The Bamboo Road
And they are off. The first ever bicycle expedition we call The Bamboo Road from Shanghai to Singapore, a three months 8000 km long covering seven countries, left Shanghai last Sunday. I was suppose to have been there with them. Traditionally, I plan to be on each of our inagural tours. But life is life, issues intervened and thus I will join the tour in a month or so. As a result, there are certain things that I will miss. I was hoping to see parts of China’s Grand Canal; a project undertaken in 605 AD. It took years to complete at a cost of thousands of lives but it changed the history of China. Imagine! A 1790 km long canal running from Beijing to Hangzhou (where the tour spent their 2nd night of the trip). The work has been described by Chinese historians as an “act of brilliant madness”.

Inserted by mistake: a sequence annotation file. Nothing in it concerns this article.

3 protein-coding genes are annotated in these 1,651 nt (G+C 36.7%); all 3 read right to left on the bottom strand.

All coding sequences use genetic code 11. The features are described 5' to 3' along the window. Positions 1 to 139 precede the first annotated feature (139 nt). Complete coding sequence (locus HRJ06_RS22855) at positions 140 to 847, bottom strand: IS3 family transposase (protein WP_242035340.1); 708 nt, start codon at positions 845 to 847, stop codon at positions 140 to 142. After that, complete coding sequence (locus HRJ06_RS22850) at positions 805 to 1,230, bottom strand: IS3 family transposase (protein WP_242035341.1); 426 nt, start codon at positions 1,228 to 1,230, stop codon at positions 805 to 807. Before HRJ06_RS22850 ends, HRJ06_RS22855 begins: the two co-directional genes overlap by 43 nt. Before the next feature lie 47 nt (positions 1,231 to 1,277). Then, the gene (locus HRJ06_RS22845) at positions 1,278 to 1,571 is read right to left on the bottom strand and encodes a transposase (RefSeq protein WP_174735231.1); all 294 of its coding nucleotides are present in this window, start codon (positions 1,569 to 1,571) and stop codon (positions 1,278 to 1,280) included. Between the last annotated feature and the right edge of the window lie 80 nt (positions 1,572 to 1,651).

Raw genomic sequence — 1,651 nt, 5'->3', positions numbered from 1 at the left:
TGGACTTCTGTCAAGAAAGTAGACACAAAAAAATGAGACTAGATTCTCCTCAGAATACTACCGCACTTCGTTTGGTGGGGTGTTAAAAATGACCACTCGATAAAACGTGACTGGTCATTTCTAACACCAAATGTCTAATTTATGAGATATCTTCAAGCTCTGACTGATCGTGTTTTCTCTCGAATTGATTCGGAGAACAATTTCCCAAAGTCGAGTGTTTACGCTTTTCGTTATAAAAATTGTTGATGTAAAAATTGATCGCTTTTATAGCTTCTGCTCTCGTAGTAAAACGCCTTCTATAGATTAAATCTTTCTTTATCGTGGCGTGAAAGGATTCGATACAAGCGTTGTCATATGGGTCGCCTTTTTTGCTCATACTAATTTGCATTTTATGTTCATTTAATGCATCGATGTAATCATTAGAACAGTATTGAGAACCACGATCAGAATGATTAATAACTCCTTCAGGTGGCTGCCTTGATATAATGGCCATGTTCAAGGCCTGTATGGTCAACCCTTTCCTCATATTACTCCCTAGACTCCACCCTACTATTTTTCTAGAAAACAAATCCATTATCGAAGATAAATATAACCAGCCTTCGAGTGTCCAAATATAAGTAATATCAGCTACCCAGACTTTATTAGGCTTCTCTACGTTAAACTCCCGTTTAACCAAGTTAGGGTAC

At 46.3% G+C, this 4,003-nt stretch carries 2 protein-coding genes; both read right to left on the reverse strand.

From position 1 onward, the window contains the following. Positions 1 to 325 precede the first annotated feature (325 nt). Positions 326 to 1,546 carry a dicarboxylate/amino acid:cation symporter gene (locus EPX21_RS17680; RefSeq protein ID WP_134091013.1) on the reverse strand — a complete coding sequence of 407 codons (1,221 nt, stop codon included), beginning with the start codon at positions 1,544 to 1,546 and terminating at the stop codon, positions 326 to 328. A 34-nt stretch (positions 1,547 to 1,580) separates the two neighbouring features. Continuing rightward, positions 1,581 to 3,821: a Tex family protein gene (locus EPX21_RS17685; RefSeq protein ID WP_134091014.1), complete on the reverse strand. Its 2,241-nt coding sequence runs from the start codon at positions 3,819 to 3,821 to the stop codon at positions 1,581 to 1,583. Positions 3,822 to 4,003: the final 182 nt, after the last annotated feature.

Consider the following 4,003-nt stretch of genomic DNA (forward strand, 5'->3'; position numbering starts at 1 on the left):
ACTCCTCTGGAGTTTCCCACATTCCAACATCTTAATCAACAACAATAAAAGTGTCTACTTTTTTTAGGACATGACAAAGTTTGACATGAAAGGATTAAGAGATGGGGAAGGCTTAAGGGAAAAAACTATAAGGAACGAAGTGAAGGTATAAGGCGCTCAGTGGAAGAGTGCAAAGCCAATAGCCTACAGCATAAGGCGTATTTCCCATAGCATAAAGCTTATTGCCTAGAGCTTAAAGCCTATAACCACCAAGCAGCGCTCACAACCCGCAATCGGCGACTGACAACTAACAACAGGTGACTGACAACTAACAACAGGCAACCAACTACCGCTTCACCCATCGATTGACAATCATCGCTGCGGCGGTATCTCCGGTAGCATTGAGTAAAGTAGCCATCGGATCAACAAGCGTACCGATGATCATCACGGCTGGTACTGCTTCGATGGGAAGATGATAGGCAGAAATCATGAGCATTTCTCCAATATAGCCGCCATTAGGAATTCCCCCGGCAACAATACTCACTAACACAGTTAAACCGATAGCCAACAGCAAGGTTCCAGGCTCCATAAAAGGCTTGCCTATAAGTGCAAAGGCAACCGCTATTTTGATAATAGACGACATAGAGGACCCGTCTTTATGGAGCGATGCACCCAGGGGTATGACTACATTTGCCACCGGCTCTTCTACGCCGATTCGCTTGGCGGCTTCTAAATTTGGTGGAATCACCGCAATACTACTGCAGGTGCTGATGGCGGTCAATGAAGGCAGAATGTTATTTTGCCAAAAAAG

The rivers in China run west to east but Emperor Yang of the Sui dynasty needed rice to feed his large army in the north, soldiers that were continuously fighting various invaders. A million farmers who were forced into building the canal were “supervised” (think slave labour) by thousands of soldiers. While the farmers worked on the canal, countless villagers starved, there not being enough hands to harvest the crops. Once built, the canal become a unifying force, a trade route on which many cities were built and a target for invaders such as the British forces in 1840s. It was also a conduit for cultural exchange.
Unfortunately, in the rush of modernization that has overtaken China in the last two decades, much of the charming old parts of the cities along the canal (they were 18 major cities situated along it) have been demolished. Even a call in 2005 by a small group of Chinese citizenry to establish the Grand Canal as a UNESCO site did not stop the destruction. Still, as a bit of a history buff, here are some pictures of what I am missing. Hopefully, two years from now, I will be on the 2015 Bamboo route, and will have an opportunity to explore what is left of this incredible feat of engineering.